Hey, executive-order hawks! Care to shout at Governor Dennis Daugaard a bit this morning?
While browsing the Governor’s recent executive orders, I found that on June 12, 2015, Governor Daugaard unilaterally amended the Benda-Bollen self-dealing law, which the Legislature passed this year to prevent future GOED/EB-5 scandals where state officials write contracts with themselves. The Governor evidently found that the new law was complicating procurement and thus wrote a permission slip to all state employees to charge up to $200 to the state on individual purchases:
I suppose asking the Governor to write 180,000 individual purchase waivers is an impossible administrative burden (although at the average value of $84, the Governor is talking about exempting $15 million dollars in overhead from oversight).
The Governor’s lawyers can drop by and prove me wrong, but I’m not convinced that the Governor needed to issue this order. As he says in his last Whereas, House Bill 1064 did not contemplate mere expense reimbursements of any size. Expenses incurred on behalf of one’s employer are not taxable income; thus, I wouldn’t think that a reimbursement for gas or office supplies would qualify as the “direct benefit” that HB 1064 sought to prohibit.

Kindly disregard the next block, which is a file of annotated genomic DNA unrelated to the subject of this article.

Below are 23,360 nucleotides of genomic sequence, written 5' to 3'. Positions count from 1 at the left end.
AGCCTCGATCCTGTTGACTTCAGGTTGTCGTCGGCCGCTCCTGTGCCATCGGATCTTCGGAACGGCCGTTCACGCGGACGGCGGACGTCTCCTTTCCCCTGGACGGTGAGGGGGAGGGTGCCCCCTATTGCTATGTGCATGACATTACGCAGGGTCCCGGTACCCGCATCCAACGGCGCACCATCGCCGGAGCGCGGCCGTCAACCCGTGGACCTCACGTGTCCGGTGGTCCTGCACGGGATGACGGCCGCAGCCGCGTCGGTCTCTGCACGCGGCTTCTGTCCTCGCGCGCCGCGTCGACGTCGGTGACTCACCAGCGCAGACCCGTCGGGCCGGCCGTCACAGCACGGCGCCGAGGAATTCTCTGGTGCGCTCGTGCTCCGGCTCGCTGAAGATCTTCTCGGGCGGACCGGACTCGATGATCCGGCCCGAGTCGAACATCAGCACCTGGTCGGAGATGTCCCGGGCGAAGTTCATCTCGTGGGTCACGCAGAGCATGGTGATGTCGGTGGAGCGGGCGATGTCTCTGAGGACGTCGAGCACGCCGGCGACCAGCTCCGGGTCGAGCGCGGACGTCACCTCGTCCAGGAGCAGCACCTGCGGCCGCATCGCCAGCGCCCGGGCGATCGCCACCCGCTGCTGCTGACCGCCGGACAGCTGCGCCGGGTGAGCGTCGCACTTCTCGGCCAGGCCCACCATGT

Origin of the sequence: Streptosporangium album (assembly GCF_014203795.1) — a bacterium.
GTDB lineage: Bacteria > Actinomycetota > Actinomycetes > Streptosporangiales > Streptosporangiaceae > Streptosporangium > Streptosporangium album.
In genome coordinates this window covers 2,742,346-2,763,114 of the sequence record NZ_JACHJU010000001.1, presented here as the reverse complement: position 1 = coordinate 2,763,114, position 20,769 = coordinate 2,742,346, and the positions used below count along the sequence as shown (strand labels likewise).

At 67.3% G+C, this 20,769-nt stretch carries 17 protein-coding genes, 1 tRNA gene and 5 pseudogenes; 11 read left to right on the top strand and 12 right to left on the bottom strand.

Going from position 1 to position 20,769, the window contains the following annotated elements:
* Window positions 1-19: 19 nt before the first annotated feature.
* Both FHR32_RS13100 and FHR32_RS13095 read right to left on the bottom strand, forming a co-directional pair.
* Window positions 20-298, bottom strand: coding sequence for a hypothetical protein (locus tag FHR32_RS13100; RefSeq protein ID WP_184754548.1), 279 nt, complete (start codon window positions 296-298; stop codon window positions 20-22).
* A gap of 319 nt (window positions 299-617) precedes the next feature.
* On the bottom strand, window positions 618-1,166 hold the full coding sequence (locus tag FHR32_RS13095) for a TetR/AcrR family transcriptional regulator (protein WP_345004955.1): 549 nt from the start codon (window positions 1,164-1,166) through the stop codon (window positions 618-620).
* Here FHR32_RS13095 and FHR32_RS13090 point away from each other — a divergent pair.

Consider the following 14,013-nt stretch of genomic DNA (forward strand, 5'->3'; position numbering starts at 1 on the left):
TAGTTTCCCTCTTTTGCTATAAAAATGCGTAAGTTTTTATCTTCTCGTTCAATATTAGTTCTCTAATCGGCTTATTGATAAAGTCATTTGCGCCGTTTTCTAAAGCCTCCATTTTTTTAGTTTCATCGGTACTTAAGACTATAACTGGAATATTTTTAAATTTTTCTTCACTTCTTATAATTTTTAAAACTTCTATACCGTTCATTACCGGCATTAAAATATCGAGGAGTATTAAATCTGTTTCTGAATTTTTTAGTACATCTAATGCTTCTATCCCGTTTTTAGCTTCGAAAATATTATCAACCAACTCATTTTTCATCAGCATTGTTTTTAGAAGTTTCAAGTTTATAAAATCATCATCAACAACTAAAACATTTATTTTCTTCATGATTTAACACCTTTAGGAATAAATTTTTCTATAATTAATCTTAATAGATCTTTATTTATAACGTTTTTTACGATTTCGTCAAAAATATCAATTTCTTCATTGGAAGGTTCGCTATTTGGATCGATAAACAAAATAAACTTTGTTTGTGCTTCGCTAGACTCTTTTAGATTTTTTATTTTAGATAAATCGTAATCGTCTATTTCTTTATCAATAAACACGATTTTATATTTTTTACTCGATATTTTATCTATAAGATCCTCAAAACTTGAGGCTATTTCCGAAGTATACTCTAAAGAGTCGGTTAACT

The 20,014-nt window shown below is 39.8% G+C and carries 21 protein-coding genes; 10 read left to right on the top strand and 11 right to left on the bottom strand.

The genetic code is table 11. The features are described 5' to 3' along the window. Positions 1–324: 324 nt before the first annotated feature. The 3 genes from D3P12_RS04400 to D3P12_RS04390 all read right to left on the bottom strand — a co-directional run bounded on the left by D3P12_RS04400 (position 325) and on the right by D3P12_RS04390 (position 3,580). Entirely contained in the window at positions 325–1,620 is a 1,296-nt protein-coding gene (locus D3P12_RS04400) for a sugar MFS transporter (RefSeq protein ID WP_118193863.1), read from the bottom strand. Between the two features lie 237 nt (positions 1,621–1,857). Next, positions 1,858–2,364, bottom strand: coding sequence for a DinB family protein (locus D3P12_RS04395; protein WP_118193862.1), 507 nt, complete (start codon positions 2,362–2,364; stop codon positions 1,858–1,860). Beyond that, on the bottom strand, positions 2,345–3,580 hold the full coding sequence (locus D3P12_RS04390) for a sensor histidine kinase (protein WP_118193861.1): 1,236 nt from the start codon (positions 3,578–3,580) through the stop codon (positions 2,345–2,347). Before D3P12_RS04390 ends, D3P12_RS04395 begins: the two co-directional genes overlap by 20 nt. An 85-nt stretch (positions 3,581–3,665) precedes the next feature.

But Section 3 of HB 1064, now SDCL 5-18A-17.1, defines “direct benefit” as “income, compensation, or commission directly from the contract or from the entity that is a party to the contract.” Maybe compensation is the troublesome word that provoked the Governor’s action.
The Benda-Bollen self-dealing law allows the Governor to authorize exemptions from the law. Those exemptions must be granted case by case, with a review of each specific transaction. An executive order granting blanket exemptions for an entire class of transactions does not fall within the bounds of the written law.
This executive order may be perfectly sensible governing: if the lawyers found that the letter of the law would grind normal government operations to a halt, then the Governor has good cause to look for a way to keep things moving. But if the law is so fatally flawed as to require unilateral gubernatorial action, the Legislature should revisit this issue immediately and amend the law to make clear that it does not apply to expense reimbursements.